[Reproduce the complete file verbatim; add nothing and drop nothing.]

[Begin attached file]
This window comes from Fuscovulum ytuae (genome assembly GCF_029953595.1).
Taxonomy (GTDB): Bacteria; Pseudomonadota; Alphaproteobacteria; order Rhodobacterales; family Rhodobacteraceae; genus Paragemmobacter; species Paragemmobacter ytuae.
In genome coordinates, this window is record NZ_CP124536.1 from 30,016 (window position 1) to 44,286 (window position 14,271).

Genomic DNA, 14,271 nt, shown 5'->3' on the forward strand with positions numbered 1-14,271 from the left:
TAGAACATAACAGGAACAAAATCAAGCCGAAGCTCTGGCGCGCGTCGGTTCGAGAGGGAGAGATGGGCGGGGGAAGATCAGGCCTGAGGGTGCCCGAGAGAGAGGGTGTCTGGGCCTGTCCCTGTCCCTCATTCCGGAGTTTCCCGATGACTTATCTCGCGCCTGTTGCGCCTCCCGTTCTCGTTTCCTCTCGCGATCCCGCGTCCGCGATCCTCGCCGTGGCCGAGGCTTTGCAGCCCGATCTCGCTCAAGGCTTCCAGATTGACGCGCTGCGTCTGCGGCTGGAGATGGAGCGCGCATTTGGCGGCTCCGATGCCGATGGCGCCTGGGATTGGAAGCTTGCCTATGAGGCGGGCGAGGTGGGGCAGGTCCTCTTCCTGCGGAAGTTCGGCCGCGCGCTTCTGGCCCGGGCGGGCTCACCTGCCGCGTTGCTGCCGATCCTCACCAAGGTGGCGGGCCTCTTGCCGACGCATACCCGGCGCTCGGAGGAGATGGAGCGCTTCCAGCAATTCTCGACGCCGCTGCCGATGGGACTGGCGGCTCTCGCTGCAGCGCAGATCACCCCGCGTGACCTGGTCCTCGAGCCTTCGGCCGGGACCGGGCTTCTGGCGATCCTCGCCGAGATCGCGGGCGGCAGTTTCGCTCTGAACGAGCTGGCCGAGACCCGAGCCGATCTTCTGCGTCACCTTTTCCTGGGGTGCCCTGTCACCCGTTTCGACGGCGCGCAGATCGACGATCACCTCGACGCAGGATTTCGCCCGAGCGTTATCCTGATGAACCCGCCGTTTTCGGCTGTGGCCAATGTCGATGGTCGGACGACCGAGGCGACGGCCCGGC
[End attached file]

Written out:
This window comes from Fuscovulum ytuae (genome assembly GCF_029953595.1).
Taxonomy (GTDB): Bacteria; Pseudomonadota; Alphaproteobacteria; order Rhodobacterales; family Rhodobacteraceae; genus Paragemmobacter; species Paragemmobacter ytuae.
In genome coordinates, this window is record NZ_CP124536.1 from 30,016 (window position 1) to 44,286 (window position 14,271).

Genomic DNA, 14,271 nt, shown 5'->3' on the forward strand with positions numbered 1-14,271 from the left:
TAGAACATAACAGGAACAAAATCAAGCCGAAGCTCTGGCGCGCGTCGGTTCGAGAGGGAGAGATGGGCGGGGGAAGATCAGGCCTGAGGGTGCCCGAGAGAGAGGGTGTCTGGGCCTGTCCCTGTCCCTCATTCCGGAGTTTCCCGATGACTTATCTCGCGCCTGTTGCGCCTCCCGTTCTCGTTTCCTCTCGCGATCCCGCGTCCGCGATCCTCGCCGTGGCCGAGGCTTTGCAGCCCGATCTCGCTCAAGGCTTCCAGATTGACGCGCTGCGTCTGCGGCTGGAGATGGAGCGCGCATTTGGCGGCTCCGATGCCGATGGCGCCTGGGATTGGAAGCTTGCCTATGAGGCGGGCGAGGTGGGGCAGGTCCTCTTCCTGCGGAAGTTCGGCCGCGCGCTTCTGGCCCGGGCGGGCTCACCTGCCGCGTTGCTGCCGATCCTCACCAAGGTGGCGGGCCTCTTGCCGACGCATACCCGGCGCTCGGAGGAGATGGAGCGCTTCCAGCAATTCTCGACGCCGCTGCCGATGGGACTGGCGGCTCTCGCTGCAGCGCAGATCACCCCGCGTGACCTGGTCCTCGAGCCTTCGGCCGGGACCGGGCTTCTGGCGATCCTCGCCGAGATCGCGGGCGGCAGTTTCGCTCTGAACGAGCTGGCCGAGACCCGAGCCGATCTTCTGCGTCACCTTTTCCTGGGGTGCCCTGTCACCCGTTTCGACGGCGCGCAGATCGACGATCACCTCGACGCAGGATTTCGCCCGAGCGTTATCCTGATGAACCCGCCGTTTTCGGCTGTGGCCAATGTCGATGGTCGGACGACCGAGGCGACGGCCCGGC